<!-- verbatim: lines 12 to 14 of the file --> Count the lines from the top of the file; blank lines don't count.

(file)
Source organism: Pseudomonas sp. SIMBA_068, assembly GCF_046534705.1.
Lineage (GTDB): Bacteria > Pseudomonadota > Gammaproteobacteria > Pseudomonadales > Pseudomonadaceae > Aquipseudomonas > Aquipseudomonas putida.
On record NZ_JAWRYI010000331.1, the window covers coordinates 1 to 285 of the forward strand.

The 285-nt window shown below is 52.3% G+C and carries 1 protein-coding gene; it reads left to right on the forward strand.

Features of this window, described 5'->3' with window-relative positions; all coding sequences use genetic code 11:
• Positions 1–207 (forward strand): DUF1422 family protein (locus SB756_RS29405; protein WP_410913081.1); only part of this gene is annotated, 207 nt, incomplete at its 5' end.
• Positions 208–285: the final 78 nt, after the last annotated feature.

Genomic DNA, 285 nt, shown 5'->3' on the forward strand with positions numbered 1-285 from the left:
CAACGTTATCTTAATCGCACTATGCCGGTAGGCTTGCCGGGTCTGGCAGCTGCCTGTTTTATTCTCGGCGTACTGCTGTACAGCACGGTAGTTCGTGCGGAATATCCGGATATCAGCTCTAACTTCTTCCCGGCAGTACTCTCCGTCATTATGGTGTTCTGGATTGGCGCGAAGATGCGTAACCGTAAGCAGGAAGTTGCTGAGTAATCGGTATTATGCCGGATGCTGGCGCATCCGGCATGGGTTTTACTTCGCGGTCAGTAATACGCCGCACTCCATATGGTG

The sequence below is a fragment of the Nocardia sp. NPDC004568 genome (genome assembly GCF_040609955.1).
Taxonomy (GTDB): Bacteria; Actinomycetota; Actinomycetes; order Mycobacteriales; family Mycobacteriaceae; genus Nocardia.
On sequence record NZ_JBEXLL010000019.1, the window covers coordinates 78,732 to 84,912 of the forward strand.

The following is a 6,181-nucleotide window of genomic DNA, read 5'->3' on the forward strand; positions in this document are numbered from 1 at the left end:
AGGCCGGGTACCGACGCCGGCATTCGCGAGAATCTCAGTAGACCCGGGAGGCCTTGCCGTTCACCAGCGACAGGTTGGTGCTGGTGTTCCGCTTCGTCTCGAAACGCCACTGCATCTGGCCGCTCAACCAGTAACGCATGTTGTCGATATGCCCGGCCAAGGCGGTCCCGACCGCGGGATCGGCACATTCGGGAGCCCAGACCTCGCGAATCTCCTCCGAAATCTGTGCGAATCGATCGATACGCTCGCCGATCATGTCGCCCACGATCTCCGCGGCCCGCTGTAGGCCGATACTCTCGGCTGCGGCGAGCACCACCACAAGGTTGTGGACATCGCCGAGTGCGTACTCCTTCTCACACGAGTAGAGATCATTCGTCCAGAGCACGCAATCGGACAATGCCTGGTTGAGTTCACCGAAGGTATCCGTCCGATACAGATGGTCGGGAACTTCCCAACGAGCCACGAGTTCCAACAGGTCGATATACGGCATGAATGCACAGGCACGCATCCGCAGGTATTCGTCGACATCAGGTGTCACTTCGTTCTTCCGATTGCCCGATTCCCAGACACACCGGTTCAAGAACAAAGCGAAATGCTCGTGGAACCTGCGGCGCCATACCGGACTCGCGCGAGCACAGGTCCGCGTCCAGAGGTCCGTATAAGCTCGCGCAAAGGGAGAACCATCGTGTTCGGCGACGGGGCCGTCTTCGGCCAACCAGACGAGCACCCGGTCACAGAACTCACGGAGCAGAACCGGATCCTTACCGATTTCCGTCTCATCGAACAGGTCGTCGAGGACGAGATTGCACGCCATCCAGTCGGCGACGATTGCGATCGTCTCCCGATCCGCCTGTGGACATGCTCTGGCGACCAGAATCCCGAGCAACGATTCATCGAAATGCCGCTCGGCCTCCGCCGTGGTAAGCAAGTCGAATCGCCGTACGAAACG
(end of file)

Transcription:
On sequence record NZ_JBEXLL010000019.1, the window covers coordinates 78,732 to 84,912 of the forward strand.

The following is a 6,181-nucleotide window of genomic DNA, read 5'->3' on the forward strand; positions in this document are numbered from 1 at the left end:
AGGCCGGGTACCGACGCCGGCATTCGCGAGAATCTCAGTAGACCCGGGAGGCCTTGCCGTTCACCAGCGACAGGTTGGTGCTGGTGTTCCGCTTCGTCTCGAAACGCCACTGCATCTGGCCGCTCAACCAGTAACGCATGTTGTCGATATGCCCGGCCAAGGCGGTCCCGACCGCGGGATCGGCACATTCGGGAGCCCAGACCTCGCGAATCTCCTCCGAAATCTGTGCGAATCGATCGATACGCTCGCCGATCATGTCGCCCACGATCTCCGCGGCCCGCTGTAGGCCGATACTCTCGGCTGCGGCGAGCACCACCACAAGGTTGTGGACATCGCCGAGTGCGTACTCCTTCTCACACGAGTAGAGATCATTCGTCCAGAGCACGCAATCGGACAATGCCTGGTTGAGTTCACCGAAGGTATCCGTCCGATACAGATGGTCGGGAACTTCCCAACGAGCCACGAGTTCCAACAGGTCGATATACGGCATGAATGCACAGGCACGCATCCGCAGGTATTCGTCGACATCAGGTGTCACTTCGTTCTTCCGATTGCCCGATTCCCAGACACACCGGTTCAAGAACAAAGCGAAATGCTCGTGGAACCTGCGGCGCCATACCGGACTCGCGCGAGCACAGGTCCGCGTCCAGAGGTCCGTATAAGCTCGCGCAAAGGGAGAACCATCGTGTTCGGCGACGGGGCCGTCTTCGGCCAACCAGACGAGCACCCGGTCACAGAACTCACGGAGCAGAACCGGATCCTTACCGATTTCCGTCTCATCGAACAGGTCGTCGAGGACGAGATTGCACGCCATCCAGTCGGCGACGATTGCGATCGTCTCCCGATCCGCCTGTGGACATGCTCTGGCGACCAGAATCCCGAGCAACGATTCATCGAAATGCCGCTCGGCCTCCGCCGTGGTAAGCAAGTCGAATCGCCGTACGAAACG